Intuitive and lightweight. One of Adobe's best creations.
November 01, 2018

Intuitive and lightweight. One of Adobe's best creations.

Brandon Zell | TrustRadius Reviewer
Score 9 out of 10
Vetted Review
Verified User

Overall Satisfaction with Adobe XD

Adobe XD has been a great tool for creating high fidelity mockups of website designs. The tools and interface are very intuitive to use, and the "repeat" feature is one of my favorites. It's usually the feature I miss most when using a different tool.

Although Adobe XD has good prototyping functionality built in, I haven't used it very much at this point. From the little bit I have used it, I'd say it works great.
  • Adobe XD keeps shapes aligned to a grid properly. Coming from Adobe Illustrator, this was very refreshing. This makes it much easier to get everything pixel perfect.
  • Adobe XD's file sizes are small! Illustrator has an unfortunate habit of creating files that are quite large. Adobe XD was built from the ground up to be light and streamlined. In addition to the interface, etc. they did a great job at making the saved files nice and light too.
  • It's easy to export designs, or even just design assets. In Illustrator, I had to separate assets from other design elements in order to export them. In Adobe XD, you can export something in isolation, just by having the item selected.
  • The area I usually run into problems with Adobe XD is when I'm trying to accomplish a complicated or intricate object alteration. This usually happens when I'm designing icons or logos. Logo design should be done in Illustrator and moved over to Adobe XD once it's finished.
  • There are a couple odd things here and there that make things tricky. In Illustrator, locked layers can't be selected. They're visible to you, but invisible to your mouse. In Adobe XD, locked layers are still selectable. This makes it harder to select a layer under another layer (example: a photo under a gradient layer).
  • Adobe XD has been a little slow in rolling out new features (such as underlined text). They're taking their time to get things right, but it can still be frustrating at times. There are still areas where we're waiting for additional functionality to be added such as better control over shadows, and the ability to have multiple shadows. Breaking the borders into individual sides would be great too. It's strange to have something easily accomplished in html/css, but not in the design program. Unfortunately, some of these things are typical of design programs, not just Adobe XD.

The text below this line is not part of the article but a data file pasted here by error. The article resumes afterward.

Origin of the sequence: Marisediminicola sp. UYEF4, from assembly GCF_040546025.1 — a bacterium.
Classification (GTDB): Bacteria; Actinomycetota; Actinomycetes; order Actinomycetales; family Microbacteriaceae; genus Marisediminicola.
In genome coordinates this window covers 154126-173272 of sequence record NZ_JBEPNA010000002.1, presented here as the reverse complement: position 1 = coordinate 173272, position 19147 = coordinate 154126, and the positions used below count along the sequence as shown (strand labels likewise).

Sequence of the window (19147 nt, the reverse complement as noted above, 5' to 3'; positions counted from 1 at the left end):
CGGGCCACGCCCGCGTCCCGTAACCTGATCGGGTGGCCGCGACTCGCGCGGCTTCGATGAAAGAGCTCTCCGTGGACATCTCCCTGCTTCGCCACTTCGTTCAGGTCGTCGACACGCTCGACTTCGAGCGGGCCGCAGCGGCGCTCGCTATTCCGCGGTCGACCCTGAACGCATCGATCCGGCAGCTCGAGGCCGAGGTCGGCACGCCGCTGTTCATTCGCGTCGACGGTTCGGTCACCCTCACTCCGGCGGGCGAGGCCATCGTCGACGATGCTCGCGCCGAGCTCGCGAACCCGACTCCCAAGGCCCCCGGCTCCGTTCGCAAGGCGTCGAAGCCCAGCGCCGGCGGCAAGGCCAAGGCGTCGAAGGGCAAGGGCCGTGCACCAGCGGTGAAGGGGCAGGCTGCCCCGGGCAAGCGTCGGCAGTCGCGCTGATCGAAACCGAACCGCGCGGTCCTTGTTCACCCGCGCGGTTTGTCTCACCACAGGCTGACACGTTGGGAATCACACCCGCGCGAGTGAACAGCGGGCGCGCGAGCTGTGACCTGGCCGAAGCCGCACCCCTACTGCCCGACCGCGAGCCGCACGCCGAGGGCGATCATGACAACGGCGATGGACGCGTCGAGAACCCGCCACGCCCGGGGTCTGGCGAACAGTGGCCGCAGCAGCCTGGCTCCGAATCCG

• Adobe XD has reduced the amount of time I need to spend on mockup up designs.
  • I like to keep versions of the designs I work on. A single webpage design might have 15 versions. The greatly reduced file size of Adobe XD compared to Illustrator means I'm not burning through near as much harddrive space.
Adobe XD has been a joy to use. It has this "Wow, it just works!" feel to it. Illustrator is more powerful, but it's quirky, complex, and unfortunately a bit outdated and buggy. These days you expect colors to update in realtime while you're working in the color selector.

Sketch is a big contender in this area. A lot of designers used to design websites in Photoshop. Moving to Sketch was a huge improvement for them. When I tried to move to Sketch from Illustrator, it was a huge let down. Sketch has probably improved since I last used it, but given how much I enjoy Adobe XD, I have little desire to pursue Sketch.

Figma is another great tool. Overall I've enjoyed using Figma, but with the free plan the versioning feature is severely limited. Two weeks ago, Figma released a new Smart Selection feature that looks quite good. I'll have to take that for a spin for sure. Interesting features of Figma: Designing in the browser, and share access with others so they can watch the design come together in real time.
Adobe XD is excellent for designing apps, websites, any interface really. Not great for icon or logo design.